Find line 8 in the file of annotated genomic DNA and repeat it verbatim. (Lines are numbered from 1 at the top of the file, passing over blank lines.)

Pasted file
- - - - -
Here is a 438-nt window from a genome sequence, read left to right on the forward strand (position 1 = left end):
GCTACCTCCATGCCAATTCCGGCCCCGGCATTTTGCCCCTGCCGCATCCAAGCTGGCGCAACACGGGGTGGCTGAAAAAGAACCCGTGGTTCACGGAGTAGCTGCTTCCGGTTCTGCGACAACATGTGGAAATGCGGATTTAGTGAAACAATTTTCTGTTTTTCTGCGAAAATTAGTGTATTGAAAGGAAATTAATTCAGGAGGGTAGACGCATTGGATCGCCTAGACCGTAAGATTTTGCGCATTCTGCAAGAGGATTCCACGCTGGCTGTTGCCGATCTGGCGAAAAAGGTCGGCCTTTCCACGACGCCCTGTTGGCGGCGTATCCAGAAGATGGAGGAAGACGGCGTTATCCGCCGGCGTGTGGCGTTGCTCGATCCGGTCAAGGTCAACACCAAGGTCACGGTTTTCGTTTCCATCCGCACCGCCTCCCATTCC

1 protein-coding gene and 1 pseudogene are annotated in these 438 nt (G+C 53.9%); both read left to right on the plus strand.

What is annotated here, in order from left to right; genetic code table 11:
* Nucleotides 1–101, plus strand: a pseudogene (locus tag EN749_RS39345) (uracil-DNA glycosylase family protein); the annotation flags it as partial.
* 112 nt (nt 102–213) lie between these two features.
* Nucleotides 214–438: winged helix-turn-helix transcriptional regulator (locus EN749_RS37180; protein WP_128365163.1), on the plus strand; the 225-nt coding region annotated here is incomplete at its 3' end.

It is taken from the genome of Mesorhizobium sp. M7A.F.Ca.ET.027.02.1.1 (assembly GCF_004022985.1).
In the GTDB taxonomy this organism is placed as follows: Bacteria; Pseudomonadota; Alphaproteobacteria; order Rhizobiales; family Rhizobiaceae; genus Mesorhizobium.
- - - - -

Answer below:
It is taken from the genome of Mesorhizobium sp. M7A.F.Ca.ET.027.02.1.1 (assembly GCF_004022985.1).